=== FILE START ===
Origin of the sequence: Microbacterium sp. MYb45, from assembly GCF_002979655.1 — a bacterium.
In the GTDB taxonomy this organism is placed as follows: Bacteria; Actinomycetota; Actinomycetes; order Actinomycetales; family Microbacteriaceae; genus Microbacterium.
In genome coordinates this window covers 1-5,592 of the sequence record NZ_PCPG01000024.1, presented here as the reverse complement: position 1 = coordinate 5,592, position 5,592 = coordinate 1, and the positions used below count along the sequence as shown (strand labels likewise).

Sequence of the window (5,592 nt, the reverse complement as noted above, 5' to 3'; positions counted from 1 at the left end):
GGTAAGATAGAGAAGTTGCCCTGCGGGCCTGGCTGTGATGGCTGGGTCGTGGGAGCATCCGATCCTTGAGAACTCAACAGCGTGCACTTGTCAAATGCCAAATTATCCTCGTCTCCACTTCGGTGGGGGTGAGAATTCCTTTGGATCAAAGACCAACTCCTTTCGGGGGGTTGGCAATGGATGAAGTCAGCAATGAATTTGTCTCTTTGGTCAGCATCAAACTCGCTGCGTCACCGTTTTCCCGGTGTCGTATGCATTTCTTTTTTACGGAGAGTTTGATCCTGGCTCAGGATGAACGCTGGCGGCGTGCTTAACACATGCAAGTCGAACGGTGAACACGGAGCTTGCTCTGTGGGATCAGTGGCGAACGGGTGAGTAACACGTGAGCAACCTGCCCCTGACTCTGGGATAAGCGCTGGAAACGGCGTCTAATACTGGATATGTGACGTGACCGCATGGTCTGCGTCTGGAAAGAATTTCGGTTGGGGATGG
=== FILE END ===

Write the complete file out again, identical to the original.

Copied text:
Origin of the sequence: Microbacterium sp. MYb45, from assembly GCF_002979655.1 — a bacterium.
In the GTDB taxonomy this organism is placed as follows: Bacteria; Actinomycetota; Actinomycetes; order Actinomycetales; family Microbacteriaceae; genus Microbacterium.
In genome coordinates this window covers 1-5,592 of the sequence record NZ_PCPG01000024.1, presented here as the reverse complement: position 1 = coordinate 5,592, position 5,592 = coordinate 1, and the positions used below count along the sequence as shown (strand labels likewise).

Sequence of the window (5,592 nt, the reverse complement as noted above, 5' to 3'; positions counted from 1 at the left end):
GGTAAGATAGAGAAGTTGCCCTGCGGGCCTGGCTGTGATGGCTGGGTCGTGGGAGCATCCGATCCTTGAGAACTCAACAGCGTGCACTTGTCAAATGCCAAATTATCCTCGTCTCCACTTCGGTGGGGGTGAGAATTCCTTTGGATCAAAGACCAACTCCTTTCGGGGGGTTGGCAATGGATGAAGTCAGCAATGAATTTGTCTCTTTGGTCAGCATCAAACTCGCTGCGTCACCGTTTTCCCGGTGTCGTATGCATTTCTTTTTTACGGAGAGTTTGATCCTGGCTCAGGATGAACGCTGGCGGCGTGCTTAACACATGCAAGTCGAACGGTGAACACGGAGCTTGCTCTGTGGGATCAGTGGCGAACGGGTGAGTAACACGTGAGCAACCTGCCCCTGACTCTGGGATAAGCGCTGGAAACGGCGTCTAATACTGGATATGTGACGTGACCGCATGGTCTGCGTCTGGAAAGAATTTCGGTTGGGGATGG